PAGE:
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The Bristol heart babies Wednesday, 17 March, 1999, 15:35 GMT
Parents pack inquiry launch
10.19 16-03-99 cofins ac
Parents campaigned for the inquiry outside the GMC
The public inquiry into the heart surgery scandal at Bristol Royal Infirmary has started hearing evidence.

There were queues outside the inquiry offices on Tuesday morning as parents lined up for the 11am start.

At least 29 babies and toddlers died and four were left with brain damage after complex heart surgery at the BRI.

The death and injury rate was much higher than at other hospitals which perform the operations.

A disciplinary hearing at the General Medical Council led to two BRI doctors being banned and another being censured.

But while the GMC hearings were limited in scope, the public inquiry has a wide-ranging remit and is expected to run for 18 months.

Campaigners say there were in fact many more cases of brain damage than examined by the GMC, and the inquiry will investigate these claims.

The doctors' performance in adult surgery is also expected to come under scrutiny.

Evidence sources

As well as examining mountains of evidence, the inquiry will also be the first to accept evidence over the Internet and via a phoneline.

Professor Ian Kennedy will chair the inquiry.

He said: "There are opportunities for everyone to have their voices heard.

"We will be in Bristol until the end of 1999 and then we will look at the wider implications for the whole of the NHS in public seminars next year."

The second set of hearings will take place in London, and Professor Kennedy aims to report back to Health Secretary Frank Dobson by the middle of next year.

Massive task

The inquiry will consider the cases of 500 families, 2,000 individual operations and 600,000 documents.

The cost of the inquiry is expected to top 15m.

Professor Kennedy said: "This is the largest NHS inquiry ever. It is not just about Bristol but about the whole organisation and culture of the NHS.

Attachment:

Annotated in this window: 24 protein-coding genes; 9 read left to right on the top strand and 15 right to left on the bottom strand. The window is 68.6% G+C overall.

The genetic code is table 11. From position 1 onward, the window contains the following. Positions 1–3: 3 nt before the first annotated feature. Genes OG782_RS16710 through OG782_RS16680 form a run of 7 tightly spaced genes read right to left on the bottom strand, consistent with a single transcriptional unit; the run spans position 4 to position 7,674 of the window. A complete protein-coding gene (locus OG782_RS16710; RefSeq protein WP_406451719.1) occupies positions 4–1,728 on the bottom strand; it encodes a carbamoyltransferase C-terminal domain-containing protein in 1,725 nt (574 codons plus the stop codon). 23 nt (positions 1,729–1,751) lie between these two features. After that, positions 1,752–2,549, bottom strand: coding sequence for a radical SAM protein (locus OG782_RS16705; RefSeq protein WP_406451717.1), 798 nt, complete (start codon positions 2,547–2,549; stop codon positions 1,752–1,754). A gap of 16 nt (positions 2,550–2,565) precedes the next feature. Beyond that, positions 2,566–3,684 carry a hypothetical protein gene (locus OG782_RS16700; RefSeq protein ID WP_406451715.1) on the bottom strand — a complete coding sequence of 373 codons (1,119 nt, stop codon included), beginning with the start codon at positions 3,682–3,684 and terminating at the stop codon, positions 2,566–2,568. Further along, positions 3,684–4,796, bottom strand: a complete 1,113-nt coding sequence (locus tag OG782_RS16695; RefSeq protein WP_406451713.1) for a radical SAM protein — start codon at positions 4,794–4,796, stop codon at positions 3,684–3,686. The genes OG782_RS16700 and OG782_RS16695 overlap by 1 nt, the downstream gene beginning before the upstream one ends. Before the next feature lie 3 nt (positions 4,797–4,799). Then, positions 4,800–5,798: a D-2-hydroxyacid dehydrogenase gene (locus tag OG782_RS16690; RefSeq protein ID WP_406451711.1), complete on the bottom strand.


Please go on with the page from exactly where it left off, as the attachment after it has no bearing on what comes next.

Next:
"We will not just be looking at surgery. Our whole examination will be wider than that.

"We will want to hear from people. It is possible that there are still parents who are not aware of the inquiry. There may be people working in the NHS who want to get in touch and we want to encourage them to do so."

One witness will appear on the first day of hearings - Tracey Clarke, from Devon.

She is an active member of the Bristol Heart Children's Action Group, which represents around 250 relatives of children who died or suffered brain injuries.

Bid to restore doctors' reputations

Later this week, the inquiry will also hear evidence from the Bristol Surgeons Support Group.

It represents more than 500 families and seeks to restore the reputation of the three doctors involved.

Martin Berry is a spokesman for the group.

He said: "We have been busy collecting as much information as possible to be of significant assistance to the inquiry.

10.52 16-03-99  dhasmana ac
Mr Janardhan Dhasmana: Seeking industrial tribunal
"The public inquiry has to leave no stone unturned to get at the truth of what really happened. If it does that we feel almost certain that the surgeons will be vindicated."

It emerged on Monday that Mr Janardhan Dhasmana, who was sacked by the BRI, is to take his former employers to an industrial tribunal.

His supporters hope that members who had surgery as children but who are outside the inquiry remit dates might still be able to give evidence.

Mr Berry said: "These were children who survived through pioneering times and who are grateful for everything that was done for them."

James Westhead looks at how the BRI has improved standards
BBC Health Correspondent Richard Hannaford looks to the future
BBC Health Correspondent James Westhead reports from the inquiry chambers
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